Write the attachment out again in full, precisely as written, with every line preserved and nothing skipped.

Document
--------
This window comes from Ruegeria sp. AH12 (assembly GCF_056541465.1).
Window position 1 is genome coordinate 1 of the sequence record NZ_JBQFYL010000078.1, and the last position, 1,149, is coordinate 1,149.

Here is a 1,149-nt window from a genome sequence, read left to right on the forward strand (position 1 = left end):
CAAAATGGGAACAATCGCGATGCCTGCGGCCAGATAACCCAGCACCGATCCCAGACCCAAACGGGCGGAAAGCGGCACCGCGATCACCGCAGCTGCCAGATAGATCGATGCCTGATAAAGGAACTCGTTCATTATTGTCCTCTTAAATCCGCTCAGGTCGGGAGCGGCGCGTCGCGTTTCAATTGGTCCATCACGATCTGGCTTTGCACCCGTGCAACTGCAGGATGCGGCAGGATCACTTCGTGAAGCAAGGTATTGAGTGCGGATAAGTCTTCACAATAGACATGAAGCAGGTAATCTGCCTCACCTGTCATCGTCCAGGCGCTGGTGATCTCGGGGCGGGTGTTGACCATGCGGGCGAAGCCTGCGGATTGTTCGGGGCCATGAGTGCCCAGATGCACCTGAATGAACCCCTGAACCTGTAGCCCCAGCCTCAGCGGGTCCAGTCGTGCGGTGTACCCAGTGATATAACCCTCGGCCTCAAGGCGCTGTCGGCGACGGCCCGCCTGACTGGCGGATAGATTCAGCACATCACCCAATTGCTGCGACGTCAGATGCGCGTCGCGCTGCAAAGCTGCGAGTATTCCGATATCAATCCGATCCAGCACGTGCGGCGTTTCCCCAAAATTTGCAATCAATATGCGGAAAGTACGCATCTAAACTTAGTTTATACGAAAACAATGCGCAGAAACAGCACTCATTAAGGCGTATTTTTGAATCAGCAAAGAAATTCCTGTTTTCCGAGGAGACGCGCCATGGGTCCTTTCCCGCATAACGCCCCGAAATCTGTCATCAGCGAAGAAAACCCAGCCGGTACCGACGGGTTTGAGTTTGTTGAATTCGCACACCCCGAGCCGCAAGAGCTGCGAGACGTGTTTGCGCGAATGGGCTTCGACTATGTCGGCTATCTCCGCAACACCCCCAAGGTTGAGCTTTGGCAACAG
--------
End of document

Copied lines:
This window comes from Ruegeria sp. AH12 (assembly GCF_056541465.1).
Window position 1 is genome coordinate 1 of the sequence record NZ_JBQFYL010000078.1, and the last position, 1,149, is coordinate 1,149.

Here is a 1,149-nt window from a genome sequence, read left to right on the forward strand (position 1 = left end):
CAAAATGGGAACAATCGCGATGCCTGCGGCCAGATAACCCAGCACCGATCCCAGACCCAAACGGGCGGAAAGCGGCACCGCGATCACCGCAGCTGCCAGATAGATCGATGCCTGATAAAGGAACTCGTTCATTATTGTCCTCTTAAATCCGCTCAGGTCGGGAGCGGCGCGTCGCGTTTCAATTGGTCCATCACGATCTGGCTTTGCACCCGTGCAACTGCAGGATGCGGCAGGATCACTTCGTGAAGCAAGGTATTGAGTGCGGATAAGTCTTCACAATAGACATGAAGCAGGTAATCTGCCTCACCTGTCATCGTCCAGGCGCTGGTGATCTCGGGGCGGGTGTTGACCATGCGGGCGAAGCCTGCGGATTGTTCGGGGCCATGAGTGCCCAGATGCACCTGAATGAACCCCTGAACCTGTAGCCCCAGCCTCAGCGGGTCCAGTCGTGCGGTGTACCCAGTGATATAACCCTCGGCCTCAAGGCGCTGTCGGCGACGGCCCGCCTGACTGGCGGATAGATTCAGCACATCACCCAATTGCTGCGACGTCAGATGCGCGTCGCGCTGCAAAGCTGCGAGTATTCCGATATCAATCCGATCCAGCACGTGCGGCGTTTCCCCAAAATTTGCAATCAATATGCGGAAAGTACGCATCTAAACTTAGTTTATACGAAAACAATGCGCAGAAACAGCACTCATTAAGGCGTATTTTTGAATCAGCAAAGAAATTCCTGTTTTCCGAGGAGACGCGCCATGGGTCCTTTCCCGCATAACGCCCCGAAATCTGTCATCAGCGAAGAAAACCCAGCCGGTACCGACGGGTTTGAGTTTGTTGAATTCGCACACCCCGAGCCGCAAGAGCTGCGAGACGTGTTTGCGCGAATGGGCTTCGACTATGTCGGCTATCTCCGCAACACCCCCAAGGTTGAGCTTTGGCAACAG